Randall Kenan Wiki Bio
Randall Kenan, award-winning author and professor of English at the University of North Carolina, has died at age 57. Kenan was noted for his work in black and gay culture, and won many outstanding awards.
Or, The Oprah Magazine wrote a tribute to Kenan on Twitter and shared Kenan’s latest short story published in the magazine, “God’s Gonna Trouble the Water.
Randall Kenan death
Kenan died on Friday, August 28, 2020. His cause of death was not immediately disclosed.
Randall Kenan native of north Carolina
Kenan, a native of North Carolina, returned to his Alma mater to become a teacher, where he served as a mentor to young writers, Terry Rhodes, Dean of the College of Arts and Sciences at UNC, told WRAL. He often wrote about his roots in North Carolina and will be remembered as “a master craftsman and storyteller,” Rhodes said.
1. O, The Oprah Magazine Published Kenan’s Work & Wrote a Tribute him
Sending our condolences to the family of the writer and teacher Randall Kenan, who passed away last night. Thank you for sharing your gift with the world, including the latest short story we posted 🙏🏽https: //t.co/YWmFIddlDd
– O The Oprah Magazine (@oprahmagazine) August 29, 2020
Kenan was featured in Oprah magazine, including a short story published on August 9, 2020. “God’s Gonna Trouble the Water” is a fictional article about Vanessa Streeter, who returns to her small North Carolina town to inspect the remains. of a hurricane.
“In the wake of one of those storms, what is lost? What is unleashed? And who is going to be able to recover? “Kenan wrote about her article.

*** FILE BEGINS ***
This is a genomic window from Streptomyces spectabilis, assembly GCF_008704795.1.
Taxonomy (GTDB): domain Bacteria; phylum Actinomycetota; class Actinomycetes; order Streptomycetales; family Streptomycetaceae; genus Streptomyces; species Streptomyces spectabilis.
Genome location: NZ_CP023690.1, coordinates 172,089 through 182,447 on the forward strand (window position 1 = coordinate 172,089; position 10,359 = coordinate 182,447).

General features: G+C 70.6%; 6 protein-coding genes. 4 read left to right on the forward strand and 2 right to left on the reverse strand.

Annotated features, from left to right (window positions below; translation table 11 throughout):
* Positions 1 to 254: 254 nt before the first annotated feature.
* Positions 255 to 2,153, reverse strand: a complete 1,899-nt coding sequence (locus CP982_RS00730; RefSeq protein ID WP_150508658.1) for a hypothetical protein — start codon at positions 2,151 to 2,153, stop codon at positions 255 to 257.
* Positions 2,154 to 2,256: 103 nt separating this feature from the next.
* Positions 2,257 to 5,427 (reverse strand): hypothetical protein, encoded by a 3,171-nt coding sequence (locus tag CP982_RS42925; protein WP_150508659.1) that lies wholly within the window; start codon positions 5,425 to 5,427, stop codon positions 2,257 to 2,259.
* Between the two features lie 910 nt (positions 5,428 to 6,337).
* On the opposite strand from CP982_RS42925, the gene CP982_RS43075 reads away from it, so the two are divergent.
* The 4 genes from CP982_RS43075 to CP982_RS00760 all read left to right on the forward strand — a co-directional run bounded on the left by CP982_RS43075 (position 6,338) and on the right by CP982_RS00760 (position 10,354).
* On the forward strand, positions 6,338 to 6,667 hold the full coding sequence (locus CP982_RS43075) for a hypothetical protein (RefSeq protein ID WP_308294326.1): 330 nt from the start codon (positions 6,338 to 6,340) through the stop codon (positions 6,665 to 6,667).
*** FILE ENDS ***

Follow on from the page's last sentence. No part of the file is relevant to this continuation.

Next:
Or, The Oprah Magazine wrote a tribute to Kenan on Twitter and shared her short story.
“Sending our sincerest condolences to the family of writer and teacher Randall Kenan, who passed away last night. Thank you for sharing your gift with the world, including the latest story we published, ”wrote The Oprah Magazine on Twitter.
Randall Kenan Was ‘One of the Leading Lights’ at UNC, the School’s Dean Said
It crushes me to learn a little while ago that the extraordinary writer and teacher Randall Kenan died last night. He was a dear colleague and friend, one of the people who made my days better every time I saw him. I’m having a hard time even believing the news. pic.twitter.com/ZyYXKDeZOv
– Tyler Curtain 🏳️🌈 (@tylercurtain) August 29, 2020
Kenan was a beloved professor of English at the University of North Carolina. He was known for writing about his roots and grew up in North Carolina. He served as a mentor to young writers, Terry Rhodes, Dean of the UNC College of Arts and Sciences, told WRAL.
“He was one of the protagonists of Carolina. He was a student of Tar Heel, a native of North Carolina who loved to write about his roots, loved by his students, a mentor to younger writers, and a master craftsman and storyteller. We will miss him very much, ”said Rhodes.
Kenan grew up in Chinquapin, North Carolina, and graduated from UNC Chapel Hill. He has taught at several universities, including Columbia and Duke Universities, and the University of Mississippi, according to WRAL.
Tyler Curtain, associate professor of English and literature composition at the University of North Carolina, wrote a tribute to Kenan on Twitter.
“It crushes me to learn a little while ago that the extraordinary writer and teacher Randall Kenan died last night,” Curtain wrote. “He was a dear colleague and friend, one of the people who made my days better every time I saw him. I’m having a hard time even believing the news.
Chapel Hill Public Library is compiling Kenan’s work as tribute and UNC’s Department of Comparative and English Literature is compiling Memoirs of Kenan
The Chapel Hill Public Library is compiling a reading list celebrating Kenan’s life and work on its website. Kenan was Chancellor of the Fellowship of Southern Writers and served as a role model for aspiring black writers. Dr. Cynthia Greenlee, writer and winner of the 2020 James Beard Foundation Journalism Award, wrote about Kenan’s impact on her life on Twitter.